Dryslwyn Castle – A Proper Welsh Castle

Dryslwyn Castle is a 13th-century castle, thought to be built by one of the Welsh princes of Deheubarth. It sits upon a hill overlooking the Twi Valley and commands some stunning views, even on a cold and rainy day such as this one.

It is one of the most important structures built by a Welsh chieftain still remaining. It is an excellent defensive position and is thought perhaps to have been a fortification in prehistoric times, although no evidence of this remains.

The Best Castle Location? – Llansteffan Castle

On a hill above the estuary of the River Towy in Carmarthenshire sits the magnificent Llansteffan Castle. It was built on the site of an older Iron Age Promontory Fort and has been in use for millennia, and it’s not hard to see why. It’s not only a highly defensible location, but affords some stunning views over the River Towy, and the village of Llansteffan itself. If you go to the top of the tower at the right time, you might even get to see a train in the distance.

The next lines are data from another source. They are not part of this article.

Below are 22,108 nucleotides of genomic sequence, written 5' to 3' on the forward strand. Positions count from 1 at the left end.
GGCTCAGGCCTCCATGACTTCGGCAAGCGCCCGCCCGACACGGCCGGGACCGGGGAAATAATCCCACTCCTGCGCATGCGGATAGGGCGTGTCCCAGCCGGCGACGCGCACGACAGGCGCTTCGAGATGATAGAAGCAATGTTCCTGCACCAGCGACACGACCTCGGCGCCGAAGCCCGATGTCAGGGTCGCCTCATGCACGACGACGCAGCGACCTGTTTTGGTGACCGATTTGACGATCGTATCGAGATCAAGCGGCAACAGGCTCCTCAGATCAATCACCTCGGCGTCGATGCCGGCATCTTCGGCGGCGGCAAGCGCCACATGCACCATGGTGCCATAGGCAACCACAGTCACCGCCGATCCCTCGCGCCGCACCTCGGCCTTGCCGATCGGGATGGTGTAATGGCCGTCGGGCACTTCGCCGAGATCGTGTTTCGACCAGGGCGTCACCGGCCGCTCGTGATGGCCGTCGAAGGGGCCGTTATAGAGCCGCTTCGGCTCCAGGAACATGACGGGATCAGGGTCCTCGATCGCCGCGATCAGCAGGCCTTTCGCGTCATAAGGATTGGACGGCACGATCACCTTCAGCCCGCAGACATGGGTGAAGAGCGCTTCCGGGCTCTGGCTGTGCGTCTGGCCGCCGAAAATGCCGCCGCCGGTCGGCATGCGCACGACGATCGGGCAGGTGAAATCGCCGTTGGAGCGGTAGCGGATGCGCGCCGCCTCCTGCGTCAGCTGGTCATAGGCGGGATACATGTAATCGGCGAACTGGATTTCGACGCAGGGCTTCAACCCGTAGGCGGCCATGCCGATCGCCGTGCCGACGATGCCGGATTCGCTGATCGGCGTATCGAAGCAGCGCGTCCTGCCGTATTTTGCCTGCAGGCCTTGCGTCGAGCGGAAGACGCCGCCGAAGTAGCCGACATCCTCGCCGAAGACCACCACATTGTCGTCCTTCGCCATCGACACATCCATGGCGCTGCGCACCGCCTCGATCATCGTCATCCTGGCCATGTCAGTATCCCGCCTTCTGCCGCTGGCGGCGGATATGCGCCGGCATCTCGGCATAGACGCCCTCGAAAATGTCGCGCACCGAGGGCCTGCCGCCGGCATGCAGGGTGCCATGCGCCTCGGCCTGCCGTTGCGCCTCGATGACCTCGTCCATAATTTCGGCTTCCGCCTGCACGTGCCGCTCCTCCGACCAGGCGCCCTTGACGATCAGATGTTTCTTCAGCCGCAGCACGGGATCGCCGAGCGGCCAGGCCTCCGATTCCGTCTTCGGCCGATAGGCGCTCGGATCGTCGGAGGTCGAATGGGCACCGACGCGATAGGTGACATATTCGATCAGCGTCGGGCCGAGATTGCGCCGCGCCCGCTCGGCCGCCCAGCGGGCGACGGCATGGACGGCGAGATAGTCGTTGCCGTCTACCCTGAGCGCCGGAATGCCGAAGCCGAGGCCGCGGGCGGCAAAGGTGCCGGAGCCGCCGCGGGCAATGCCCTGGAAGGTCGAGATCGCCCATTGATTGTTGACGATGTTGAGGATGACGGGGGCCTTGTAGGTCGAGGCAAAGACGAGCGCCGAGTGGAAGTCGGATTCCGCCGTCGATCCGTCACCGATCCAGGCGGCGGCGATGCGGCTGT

Today, it’s all about location, and Llansteffan has got one of the best views of the sea we’ve seen from a castle. It isn’t actually the sea, it’s the estuary of the River Towy with the sea in the distance. Whatever it is, it’s beautiful.

The Biggest Castle in Wales – Caerphilly Castle

A medieval fortification built by Gilbert de Clare in the 13th century in the town of Caerphilly in South Wales. Loads of moats and lakes, it is said to have the most elaborate water defences in Britain. Occupying around 30 acres (12 hectares) it is the second-largest castle in the United Kingdom. One of its defining features is its leaning tower. The south-east tower in the Inner Ward leans outwards at an angle of 10 degrees.

Raglan Castle – Fortress or Palace?

Raglan Castle is a late medieval castle north of the village of Raglan in the county of Monmouthshire in south-east Wales.

The current Raglan castle was built between the 15th and early 17th centuries by the Herberts and the Somersets. It boasts a sizeable hexagonal Keep called the Great Tower or the Yellow Tower of Gwent. The tower was surrounded by a moat and could therefore only be accessed via a drawbridge but to reach this point one must already have negotiated the gatehouse which was itself protected by a drawbridge and twin portcullises. Beyond the gatehouse, are what was once luxurious accommodations.